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Ronald Reagan on Torture

Andrew Sullivan dug up Ronald Reagan’s message to the Senate when he submited  the Convention Against Torture in 1988 for advice and consent. Reagan wrote:

The United States participated actively and effectively in the negotiation of the Convention . It marks a significant step in the development during this century of international measures against torture and other inhuman treatment or punishment. Ratification of the Convention by the United States will clearly express United States opposition to torture, an abhorrent practice unfortunately still prevalent in the world today.

The core provisions of the Convention establish a regime for international cooperation in the criminal prosecution of torturers relying on so-called ‘universal jurisdiction.’ Each State Party is required either to prosecute torturers who are found in its territory or to extradite them to other countries for prosecution

So what would Ronald Reagan do today? What will Obama do?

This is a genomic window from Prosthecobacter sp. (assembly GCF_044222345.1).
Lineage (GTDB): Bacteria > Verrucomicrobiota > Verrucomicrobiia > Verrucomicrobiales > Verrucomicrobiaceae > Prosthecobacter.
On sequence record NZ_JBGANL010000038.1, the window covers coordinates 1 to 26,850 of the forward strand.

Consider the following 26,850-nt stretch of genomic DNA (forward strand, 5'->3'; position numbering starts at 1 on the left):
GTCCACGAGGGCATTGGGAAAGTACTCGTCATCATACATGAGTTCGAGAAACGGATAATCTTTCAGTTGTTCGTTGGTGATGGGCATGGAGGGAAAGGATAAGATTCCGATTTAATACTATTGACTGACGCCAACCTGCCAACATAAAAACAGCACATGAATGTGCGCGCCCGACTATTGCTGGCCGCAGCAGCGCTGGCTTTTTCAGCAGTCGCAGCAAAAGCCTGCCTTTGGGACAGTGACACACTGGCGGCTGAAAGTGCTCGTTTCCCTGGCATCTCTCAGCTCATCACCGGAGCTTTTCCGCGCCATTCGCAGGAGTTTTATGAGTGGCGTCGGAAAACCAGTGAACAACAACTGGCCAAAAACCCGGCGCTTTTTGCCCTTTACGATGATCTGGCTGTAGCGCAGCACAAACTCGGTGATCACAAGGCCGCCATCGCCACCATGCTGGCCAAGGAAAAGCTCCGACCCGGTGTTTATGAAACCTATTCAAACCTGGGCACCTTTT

(HT: Neal Sonnett)

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One Comment

  • Simon says:

    it’s a great question. What’s amazing is how far America to the right America has moved from a moral perspective. But while the practices condoned by the Bush adminstration were abhorrent, I believe that US policy, especially in PK and AFG would have been better served in this case by “moving on” and not making the memos public. Their release has opened a pandora’s box which might well end up with some very counter-productive consequences. Among them, providing Islamic militants with an opportunity to score more propaganda victories against the US, at a very critical time in our battle with them, and opening up the possibility of inadequate and inconsistent response by the United States if there are no prosecutions. Finally, the revelations in the memos may create painful divisions among the American people, many of whom will be dubious or downright opposed to prosecutions of Americans for harsh interrogations of those involved in the 9/11 attacks.

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Welcome! Who am I?

Anthony Clark Arend is Professor of Government and Foreign Service at Georgetown University and the Director of the Master of Science in Foreign Service in the Walsh School of Foreign Service.

Commentary and analysis at the intersection of international law and politics.